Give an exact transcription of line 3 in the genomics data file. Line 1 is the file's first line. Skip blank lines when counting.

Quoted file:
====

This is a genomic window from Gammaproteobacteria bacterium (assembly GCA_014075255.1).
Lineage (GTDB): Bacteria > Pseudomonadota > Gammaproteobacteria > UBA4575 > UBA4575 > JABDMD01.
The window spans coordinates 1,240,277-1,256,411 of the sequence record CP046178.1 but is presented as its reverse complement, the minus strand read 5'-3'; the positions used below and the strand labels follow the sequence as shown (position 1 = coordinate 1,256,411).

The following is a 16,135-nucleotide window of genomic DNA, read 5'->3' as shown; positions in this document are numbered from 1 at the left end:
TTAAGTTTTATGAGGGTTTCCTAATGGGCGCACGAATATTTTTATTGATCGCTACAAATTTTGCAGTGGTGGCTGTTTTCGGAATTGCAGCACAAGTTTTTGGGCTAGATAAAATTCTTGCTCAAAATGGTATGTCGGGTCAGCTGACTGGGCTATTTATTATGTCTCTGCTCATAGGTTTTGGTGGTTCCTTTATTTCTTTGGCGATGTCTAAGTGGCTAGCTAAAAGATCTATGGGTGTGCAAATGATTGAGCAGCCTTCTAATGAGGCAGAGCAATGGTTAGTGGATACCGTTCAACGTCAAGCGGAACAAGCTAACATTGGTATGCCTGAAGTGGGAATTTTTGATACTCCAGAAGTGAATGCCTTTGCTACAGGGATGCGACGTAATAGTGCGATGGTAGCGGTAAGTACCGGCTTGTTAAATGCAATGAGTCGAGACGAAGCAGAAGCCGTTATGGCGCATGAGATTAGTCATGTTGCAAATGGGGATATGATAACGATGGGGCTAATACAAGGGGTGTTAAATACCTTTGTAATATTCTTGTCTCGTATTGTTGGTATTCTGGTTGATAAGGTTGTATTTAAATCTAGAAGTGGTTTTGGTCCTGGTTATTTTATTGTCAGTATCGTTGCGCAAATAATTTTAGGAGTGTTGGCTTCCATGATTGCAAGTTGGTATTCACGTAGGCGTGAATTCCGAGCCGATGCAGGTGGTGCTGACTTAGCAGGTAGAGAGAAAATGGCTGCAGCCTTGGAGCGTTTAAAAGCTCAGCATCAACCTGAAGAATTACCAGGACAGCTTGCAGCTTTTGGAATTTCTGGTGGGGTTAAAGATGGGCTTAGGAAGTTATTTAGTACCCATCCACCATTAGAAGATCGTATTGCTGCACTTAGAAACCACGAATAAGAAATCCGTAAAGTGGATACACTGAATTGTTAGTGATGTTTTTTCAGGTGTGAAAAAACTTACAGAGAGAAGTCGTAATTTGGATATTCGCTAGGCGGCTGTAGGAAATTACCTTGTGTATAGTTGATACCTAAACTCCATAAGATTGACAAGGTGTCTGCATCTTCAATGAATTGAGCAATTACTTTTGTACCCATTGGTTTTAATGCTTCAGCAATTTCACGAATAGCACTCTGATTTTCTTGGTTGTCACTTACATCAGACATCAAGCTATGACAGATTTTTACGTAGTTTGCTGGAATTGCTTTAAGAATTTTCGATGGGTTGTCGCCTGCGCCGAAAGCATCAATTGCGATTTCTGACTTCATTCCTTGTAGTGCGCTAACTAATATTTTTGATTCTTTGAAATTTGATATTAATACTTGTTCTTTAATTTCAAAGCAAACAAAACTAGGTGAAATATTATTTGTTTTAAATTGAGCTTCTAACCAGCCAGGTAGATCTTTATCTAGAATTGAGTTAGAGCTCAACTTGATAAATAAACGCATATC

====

The window spans coordinates 1,240,277-1,256,411 of the sequence record CP046178.1 but is presented as its reverse complement, the minus strand read 5'-3'; the positions used below and the strand labels follow the sequence as shown (position 1 = coordinate 1,256,411).